Raffles Institution (secondary school and junior college wings) utilises a common flag, a vertical tricolour of green, white, and black with the institution badge at the centre white panel. The institution badge is based on the armorial bearings of Sir Thomas Stamford Raffles, the British official who obtained Singapore from local rulers for as a trading port in 1819. The main feature of the arms is a double-headed eagle displayed; a gryphon appears as the crest in the achievement of arms. A better description of the Raffles arms is located here: http://www.ri.edu.sg/main/rafflestradition/crest.
Herman Felani M.Y., 27 December 2009, 16 March 2010

Based on other sources, one of which wis http://www.flickr.com/photos/69528240@N00/2389685290, the correct tricolour arrangement from the hoist should be green-white-black.
Herman Felani M.Y., 2 April 2010

St Andrew's Junior College (SAJC)

[St. Andrews Junior College, Singapore] image by Herman Felani M.Y., 27 December 2009

The flag of St Andrew's Junior College is also that of the entire St Andrew's family of schools. The flag is a banner of the arms of the school - a white St Andrew's saltire on a dark blue field charged with yellow keys in saltire in chief and a tiger head in yellow at the base.
Herman Felani M.Y.
, 27 December 2009

Serangoon Junior College (SRJC)

[Serangoon Junior College, Singapore] image by Herman Felani M.Y., 27 December 2009

The flag of Serangoon Junior College is white with the emblem of the college at the centre. The college badge is quarterly maroon and beige bearing the gold initials of the college in each quarter. There is a green chief with a lion passant guardant between two torches all in gold as well and the motto-scroll and laurels at the base. (I studied in this junior college from 1999 to 2000).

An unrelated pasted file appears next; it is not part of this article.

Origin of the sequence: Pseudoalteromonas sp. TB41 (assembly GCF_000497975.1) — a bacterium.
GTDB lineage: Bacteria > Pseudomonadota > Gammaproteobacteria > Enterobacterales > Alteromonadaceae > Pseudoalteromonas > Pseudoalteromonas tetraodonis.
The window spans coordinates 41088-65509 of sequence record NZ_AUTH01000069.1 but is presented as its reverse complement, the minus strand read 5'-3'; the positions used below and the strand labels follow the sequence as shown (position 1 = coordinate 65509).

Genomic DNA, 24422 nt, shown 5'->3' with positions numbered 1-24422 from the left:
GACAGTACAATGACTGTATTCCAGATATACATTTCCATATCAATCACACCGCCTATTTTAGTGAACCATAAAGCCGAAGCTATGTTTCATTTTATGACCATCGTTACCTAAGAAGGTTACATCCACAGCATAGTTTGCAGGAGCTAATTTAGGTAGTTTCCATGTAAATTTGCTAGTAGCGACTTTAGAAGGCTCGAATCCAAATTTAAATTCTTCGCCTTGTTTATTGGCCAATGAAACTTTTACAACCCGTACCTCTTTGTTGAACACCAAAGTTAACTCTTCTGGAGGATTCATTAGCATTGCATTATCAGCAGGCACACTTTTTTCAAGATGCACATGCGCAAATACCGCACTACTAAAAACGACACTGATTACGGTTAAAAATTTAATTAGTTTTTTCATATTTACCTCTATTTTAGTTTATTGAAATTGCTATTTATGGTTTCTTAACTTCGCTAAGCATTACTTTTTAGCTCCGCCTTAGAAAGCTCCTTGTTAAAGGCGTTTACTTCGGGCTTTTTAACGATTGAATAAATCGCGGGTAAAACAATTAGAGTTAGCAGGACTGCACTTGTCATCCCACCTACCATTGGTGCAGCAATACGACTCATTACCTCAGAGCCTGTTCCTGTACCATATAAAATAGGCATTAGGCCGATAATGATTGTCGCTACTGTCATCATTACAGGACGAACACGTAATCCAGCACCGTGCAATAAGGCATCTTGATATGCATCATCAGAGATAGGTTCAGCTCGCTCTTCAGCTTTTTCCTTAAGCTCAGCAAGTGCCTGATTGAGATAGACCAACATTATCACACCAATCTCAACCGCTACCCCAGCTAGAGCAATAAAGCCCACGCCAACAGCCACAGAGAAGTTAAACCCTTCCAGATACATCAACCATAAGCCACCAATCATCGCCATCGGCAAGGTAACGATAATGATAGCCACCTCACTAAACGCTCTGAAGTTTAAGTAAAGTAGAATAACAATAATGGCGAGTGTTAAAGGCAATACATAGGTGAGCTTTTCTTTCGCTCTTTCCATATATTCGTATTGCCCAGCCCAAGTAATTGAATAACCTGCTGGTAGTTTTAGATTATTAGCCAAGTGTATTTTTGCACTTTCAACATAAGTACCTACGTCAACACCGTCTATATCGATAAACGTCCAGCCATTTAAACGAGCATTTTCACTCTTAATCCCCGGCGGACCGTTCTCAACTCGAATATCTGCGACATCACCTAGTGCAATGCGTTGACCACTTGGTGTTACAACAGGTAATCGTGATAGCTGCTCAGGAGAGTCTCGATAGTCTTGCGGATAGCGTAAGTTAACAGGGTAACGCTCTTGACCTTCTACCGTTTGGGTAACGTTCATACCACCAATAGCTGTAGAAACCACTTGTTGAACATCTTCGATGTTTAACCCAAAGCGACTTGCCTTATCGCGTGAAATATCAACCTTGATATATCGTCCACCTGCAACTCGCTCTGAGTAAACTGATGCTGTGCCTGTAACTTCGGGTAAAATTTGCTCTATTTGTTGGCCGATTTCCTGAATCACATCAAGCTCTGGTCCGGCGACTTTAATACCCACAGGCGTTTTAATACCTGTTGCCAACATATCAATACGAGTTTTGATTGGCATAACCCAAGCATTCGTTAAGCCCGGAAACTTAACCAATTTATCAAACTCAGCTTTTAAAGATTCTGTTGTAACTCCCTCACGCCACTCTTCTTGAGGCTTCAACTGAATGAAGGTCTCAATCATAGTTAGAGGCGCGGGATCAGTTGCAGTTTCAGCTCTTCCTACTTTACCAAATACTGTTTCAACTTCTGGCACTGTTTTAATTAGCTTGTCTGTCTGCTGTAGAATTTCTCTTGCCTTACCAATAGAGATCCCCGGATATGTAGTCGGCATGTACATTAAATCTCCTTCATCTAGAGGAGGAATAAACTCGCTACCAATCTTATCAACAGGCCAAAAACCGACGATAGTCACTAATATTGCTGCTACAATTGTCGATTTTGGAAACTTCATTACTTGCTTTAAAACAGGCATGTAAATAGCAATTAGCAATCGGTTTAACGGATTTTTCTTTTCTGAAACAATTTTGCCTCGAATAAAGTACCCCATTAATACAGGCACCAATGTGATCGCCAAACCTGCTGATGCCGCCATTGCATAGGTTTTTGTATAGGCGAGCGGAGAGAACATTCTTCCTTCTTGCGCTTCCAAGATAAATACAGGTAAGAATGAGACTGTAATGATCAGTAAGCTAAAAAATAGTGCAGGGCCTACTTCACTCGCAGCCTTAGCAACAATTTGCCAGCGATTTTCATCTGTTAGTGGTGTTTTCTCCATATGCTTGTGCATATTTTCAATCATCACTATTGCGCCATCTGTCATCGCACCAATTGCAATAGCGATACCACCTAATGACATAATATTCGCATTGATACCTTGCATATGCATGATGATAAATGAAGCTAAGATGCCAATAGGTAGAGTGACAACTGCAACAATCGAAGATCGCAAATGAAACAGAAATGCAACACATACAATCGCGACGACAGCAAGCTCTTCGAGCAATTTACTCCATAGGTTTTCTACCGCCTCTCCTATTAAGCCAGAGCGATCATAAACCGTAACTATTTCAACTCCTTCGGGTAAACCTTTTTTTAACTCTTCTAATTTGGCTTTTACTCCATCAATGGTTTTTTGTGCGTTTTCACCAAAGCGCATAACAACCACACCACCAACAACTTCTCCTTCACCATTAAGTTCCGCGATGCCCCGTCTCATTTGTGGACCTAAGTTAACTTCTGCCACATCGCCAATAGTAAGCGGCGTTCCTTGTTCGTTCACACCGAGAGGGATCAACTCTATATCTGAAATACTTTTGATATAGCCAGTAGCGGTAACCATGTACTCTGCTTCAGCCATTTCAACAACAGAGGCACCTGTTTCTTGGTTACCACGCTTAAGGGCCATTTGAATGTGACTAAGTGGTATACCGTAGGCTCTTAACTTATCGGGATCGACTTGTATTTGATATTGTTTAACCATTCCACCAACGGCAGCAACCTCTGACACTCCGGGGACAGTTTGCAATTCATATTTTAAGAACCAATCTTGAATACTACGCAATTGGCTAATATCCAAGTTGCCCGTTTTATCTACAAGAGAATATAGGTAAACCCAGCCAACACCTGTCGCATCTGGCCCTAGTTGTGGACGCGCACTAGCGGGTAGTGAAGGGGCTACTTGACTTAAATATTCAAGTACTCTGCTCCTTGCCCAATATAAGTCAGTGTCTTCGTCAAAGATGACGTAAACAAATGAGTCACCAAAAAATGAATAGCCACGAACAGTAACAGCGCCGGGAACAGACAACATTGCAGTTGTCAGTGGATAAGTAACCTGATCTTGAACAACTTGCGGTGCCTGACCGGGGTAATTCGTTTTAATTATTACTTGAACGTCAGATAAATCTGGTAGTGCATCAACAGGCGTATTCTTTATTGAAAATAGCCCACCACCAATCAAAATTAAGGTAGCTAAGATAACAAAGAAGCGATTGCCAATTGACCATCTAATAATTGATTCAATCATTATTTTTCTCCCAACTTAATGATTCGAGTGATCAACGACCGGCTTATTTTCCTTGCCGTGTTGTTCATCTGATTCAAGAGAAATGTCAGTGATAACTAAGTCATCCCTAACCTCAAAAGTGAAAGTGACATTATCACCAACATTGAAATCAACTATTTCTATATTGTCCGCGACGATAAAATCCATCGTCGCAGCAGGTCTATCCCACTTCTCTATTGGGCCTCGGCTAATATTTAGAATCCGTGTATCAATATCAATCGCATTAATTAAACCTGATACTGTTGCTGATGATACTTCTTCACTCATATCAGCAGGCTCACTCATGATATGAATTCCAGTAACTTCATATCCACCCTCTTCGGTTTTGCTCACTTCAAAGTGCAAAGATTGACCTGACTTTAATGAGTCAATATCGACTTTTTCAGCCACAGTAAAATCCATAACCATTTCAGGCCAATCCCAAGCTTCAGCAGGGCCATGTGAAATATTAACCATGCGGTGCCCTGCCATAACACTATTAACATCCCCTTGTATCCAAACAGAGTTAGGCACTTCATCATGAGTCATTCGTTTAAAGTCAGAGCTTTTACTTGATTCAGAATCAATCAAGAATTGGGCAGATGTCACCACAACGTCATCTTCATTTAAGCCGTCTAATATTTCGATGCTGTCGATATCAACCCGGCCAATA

Herman Felani M.Y.
, 27 December 2009

Tampines Junior College (TPJC)

[Tampines Junior College, Singapore] image by Herman Felani M.Y., 27 December 2009

The flag of Tampines Junior College is a horizontal unequal tricolour of white (largest), dark green (smallest), and pale green (intermediate-sized) from top to bottom of the flag. The college badge, triangular with the college name and "JC" initials in gold, is charged at the centre of the upper white band.
Herman Felani M.Y.
, 27 December 2009

Temasek Junior College (TJC)

[Temasek Junior College, Singapore] image by Herman Felani M.Y., 27 December 2009

The flag of Temasek Junior College is green throughout and the college emblem is charged at the centre approximately a third of the hoist height. On the flag, the college emblem colours are altered somewhat. The most obvious is that the original green wreath is substituted with a yellow wreath.
Herman Felani M.Y.
, 27 December 2009

Victoria Junior College (VJC)

[Victoria Junior College, Singapore] image by Herman Felani M.Y., 27 December 2009

The flag of Victoria Junior College is a horizontal bicolour of red over yellow. The college badge - featuring the motto-belt and shield bearing an open book, the initials VJC, and flames - is charged over all at the centre of the college flag. The college badge and flag is very similar to those of the affiliated Victoria School (secondary school).
Herman Felani M.Y.
, 27 December 2009

Yishun Junior College (YJC)

[Yishun Junior College, Singapore] image by Herman Felani M.Y., 27 December 2009

The flag of the college is a shade of maroon throughout with the pentagon-shaped college badge charged at the centre. The text "Yishun Junior College" appears at the base of the flag in white.
Herman Felani M.Y.
, 27 December 2009

Millenia Institute (MI)

[Millenia Institute, Singapore] image by Herman Felani M.Y., 27 December 2009

The flag of Millenia Institute is white with a pale red and a pale blue segments in the canton edge and lower fly edge. Image taken directly from the corporate identity manual at http://www.firefish.com/preview/images/millennia_institute_brand_manual.pdf. Former institutes included Outram Institute and Jurong Institute.
Herman Felani M.Y.
, 27 December 2009